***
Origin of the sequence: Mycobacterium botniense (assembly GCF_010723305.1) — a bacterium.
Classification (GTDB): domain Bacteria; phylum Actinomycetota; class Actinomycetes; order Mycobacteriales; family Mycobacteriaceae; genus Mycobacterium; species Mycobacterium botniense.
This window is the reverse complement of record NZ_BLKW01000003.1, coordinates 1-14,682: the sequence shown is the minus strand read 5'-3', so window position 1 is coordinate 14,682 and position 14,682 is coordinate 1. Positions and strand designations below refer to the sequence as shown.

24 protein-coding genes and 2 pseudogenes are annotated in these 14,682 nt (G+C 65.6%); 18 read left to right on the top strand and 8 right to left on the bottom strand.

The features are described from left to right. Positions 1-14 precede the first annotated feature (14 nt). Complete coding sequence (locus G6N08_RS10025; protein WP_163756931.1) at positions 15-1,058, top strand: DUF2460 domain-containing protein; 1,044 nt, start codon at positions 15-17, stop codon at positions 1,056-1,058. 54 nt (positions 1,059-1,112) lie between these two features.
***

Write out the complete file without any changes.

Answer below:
Origin of the sequence: Mycobacterium botniense (assembly GCF_010723305.1) — a bacterium.
Classification (GTDB): domain Bacteria; phylum Actinomycetota; class Actinomycetes; order Mycobacteriales; family Mycobacteriaceae; genus Mycobacterium; species Mycobacterium botniense.
This window is the reverse complement of record NZ_BLKW01000003.1, coordinates 1-14,682: the sequence shown is the minus strand read 5'-3', so window position 1 is coordinate 14,682 and position 14,682 is coordinate 1. Positions and strand designations below refer to the sequence as shown.

24 protein-coding genes and 2 pseudogenes are annotated in these 14,682 nt (G+C 65.6%); 18 read left to right on the top strand and 8 right to left on the bottom strand.

The features are described from left to right. Positions 1-14 precede the first annotated feature (14 nt). Complete coding sequence (locus G6N08_RS10025; protein WP_163756931.1) at positions 15-1,058, top strand: DUF2460 domain-containing protein; 1,044 nt, start codon at positions 15-17, stop codon at positions 1,056-1,058. 54 nt (positions 1,059-1,112) lie between these two features.